What Is Google Tag Manager?
Google Tag Manager, or GTM, is a powerful tool that allows you to track user activity on your website or mobile app with minimal coding knowledge required. By putting one snippet of code on a website, GTM creates a container that can manage all of the various tracking codes on your website. GTM is also a great way to improve your website analytics, track conversions, and retarget visitors (when compliant) from and to a variety of platforms. It’s also a valuable tool for businesses of all sizes, from small businesses to large enterprises.
Here are some of the benefits of using Google Tag Manager:
- No coding required: You don’t need to be a developer to use GTM. The user interface is intuitive and easy to use for users with basic technical knowledge.
- Increased security: GTM helps to protect your website from security risks by preventing unauthorized access to your tag code.
- Improved collaboration: GTM makes it easy to collaborate with other team members on tag management. You can share tags and permissions with other users, and you can track changes to tag configurations.
- Scalability: GTM can be scaled to meet the needs of businesses of all sizes. You can add as many tags as you need, and you can manage multiple websites and mobile apps from a single account.
What Data Does Google Tag Manager Collect?
GTM is probably unique in your tech stack in that it itself does not collect any data – instead, it provides a container with easily configurable tags, triggers, & variables that allow you to control exactly what tracking tools are on your website and how they send information back and forth. Common tags to have in GTM include:
- Google Analytics: The most popular analytics tool in the world, GA ties directly into GTM with minimal setup.
- Conversion Tracking Pixels: Google Ads, Meta Ads, LinkedIn Ads, and most other digital advertising platforms can use a conversion tracking pixel on your site to improve ad performance. At Hedy & Hopp, we consider these pixels to be a high risk in terms of HIPAA-compliance, since they share user data with third parties.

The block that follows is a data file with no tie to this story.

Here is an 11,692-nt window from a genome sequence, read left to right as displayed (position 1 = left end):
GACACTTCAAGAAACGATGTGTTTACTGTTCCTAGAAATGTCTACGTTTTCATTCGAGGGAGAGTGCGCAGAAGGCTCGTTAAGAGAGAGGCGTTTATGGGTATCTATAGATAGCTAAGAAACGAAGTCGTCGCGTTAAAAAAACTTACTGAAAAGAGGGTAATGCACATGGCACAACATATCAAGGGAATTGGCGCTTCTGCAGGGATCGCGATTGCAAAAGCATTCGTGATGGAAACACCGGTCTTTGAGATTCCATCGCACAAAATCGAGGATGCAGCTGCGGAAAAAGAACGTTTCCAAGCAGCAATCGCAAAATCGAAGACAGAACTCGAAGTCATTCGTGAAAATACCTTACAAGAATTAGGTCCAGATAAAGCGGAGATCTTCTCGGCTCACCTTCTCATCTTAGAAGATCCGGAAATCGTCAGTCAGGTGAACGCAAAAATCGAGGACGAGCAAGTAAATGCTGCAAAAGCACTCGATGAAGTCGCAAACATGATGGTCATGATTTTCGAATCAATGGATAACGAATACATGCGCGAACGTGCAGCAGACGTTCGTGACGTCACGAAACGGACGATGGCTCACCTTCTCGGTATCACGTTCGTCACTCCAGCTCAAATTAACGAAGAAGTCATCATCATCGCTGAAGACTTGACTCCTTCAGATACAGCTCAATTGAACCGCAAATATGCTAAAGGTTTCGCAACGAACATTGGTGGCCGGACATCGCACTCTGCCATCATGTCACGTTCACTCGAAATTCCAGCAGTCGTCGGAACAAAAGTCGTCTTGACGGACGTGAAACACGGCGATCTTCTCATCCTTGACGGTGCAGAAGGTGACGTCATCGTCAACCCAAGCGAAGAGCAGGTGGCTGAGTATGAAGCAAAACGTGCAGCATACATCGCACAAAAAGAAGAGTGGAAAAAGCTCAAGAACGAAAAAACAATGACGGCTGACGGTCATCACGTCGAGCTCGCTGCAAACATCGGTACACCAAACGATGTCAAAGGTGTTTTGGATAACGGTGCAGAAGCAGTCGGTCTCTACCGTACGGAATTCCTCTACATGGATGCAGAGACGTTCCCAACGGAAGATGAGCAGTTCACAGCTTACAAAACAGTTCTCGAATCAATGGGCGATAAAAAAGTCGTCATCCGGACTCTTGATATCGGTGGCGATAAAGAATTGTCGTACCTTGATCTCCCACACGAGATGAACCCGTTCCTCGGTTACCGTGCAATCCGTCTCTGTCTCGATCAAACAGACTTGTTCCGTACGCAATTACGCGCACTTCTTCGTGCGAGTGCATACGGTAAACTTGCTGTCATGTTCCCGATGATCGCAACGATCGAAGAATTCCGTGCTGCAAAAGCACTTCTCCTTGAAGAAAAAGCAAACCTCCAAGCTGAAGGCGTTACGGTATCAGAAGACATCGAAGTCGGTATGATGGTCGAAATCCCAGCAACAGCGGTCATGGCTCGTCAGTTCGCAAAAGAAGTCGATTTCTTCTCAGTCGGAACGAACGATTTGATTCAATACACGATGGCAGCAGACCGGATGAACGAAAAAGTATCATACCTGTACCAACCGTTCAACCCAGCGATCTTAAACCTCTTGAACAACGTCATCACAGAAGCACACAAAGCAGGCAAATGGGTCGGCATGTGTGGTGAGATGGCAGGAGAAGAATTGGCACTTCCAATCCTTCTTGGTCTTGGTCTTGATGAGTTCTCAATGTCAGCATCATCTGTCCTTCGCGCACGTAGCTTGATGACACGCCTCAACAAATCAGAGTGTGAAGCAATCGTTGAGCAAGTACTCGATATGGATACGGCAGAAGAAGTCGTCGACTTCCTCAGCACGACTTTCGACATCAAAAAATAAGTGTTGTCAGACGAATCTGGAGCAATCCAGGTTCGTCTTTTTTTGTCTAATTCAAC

- Engagement/UX tools: Heatmapping tools like Lucky Orange, A/B testing tools like Optimizely, and countless other tools are routinely installed via Google Tag Manage
Is Google Tag Manager HIPAA-Compliant?
A good way to look at GTM through the lens of HIPAA-Compliance is that it can be the vehicle for compliance issues, and that it completely depends on how a specific site is using their tagging setup. A GTM container can manage tags for everything from a Google Search Console verification tag (completely HIPAA-compliant) to a Facebook Pixel that is gathering personal data about users who may be visiting sensitive pages on a site (completely non-compliant!).
PRO TIP: As a general rule, conversion pixels are concerning in terms of HIPAA-compliance and should be avoided. Learn more about the recent updates in HIPAA guidance by listening to our HIPAA & FTC 101 podcast.
While Google Tag Manager supports some obfuscation options that grant some level of increased data privacy and protection, this is not a watertight approach. Often, the obfuscated data is still being shared with some third party processors. Server-side Google Tag Manager (sGTM) can be a much safer approach, offering more options for data privacy and allowing users to completely control which data is shared (and not shared) with each platform.
If you want to assess your GTM risk in it’s current set up, a great place to start is by extensively documenting the functionality of each tag in your account. From there, you can assess the risks of each tag and make a plan to improve data privacy.
PRO TIP: While server-side tagging is not for everyone and does not eliminate issues associated with third party tracking tags, this approach puts more power in the hands of your team to ensure that you are protecting your users’ data.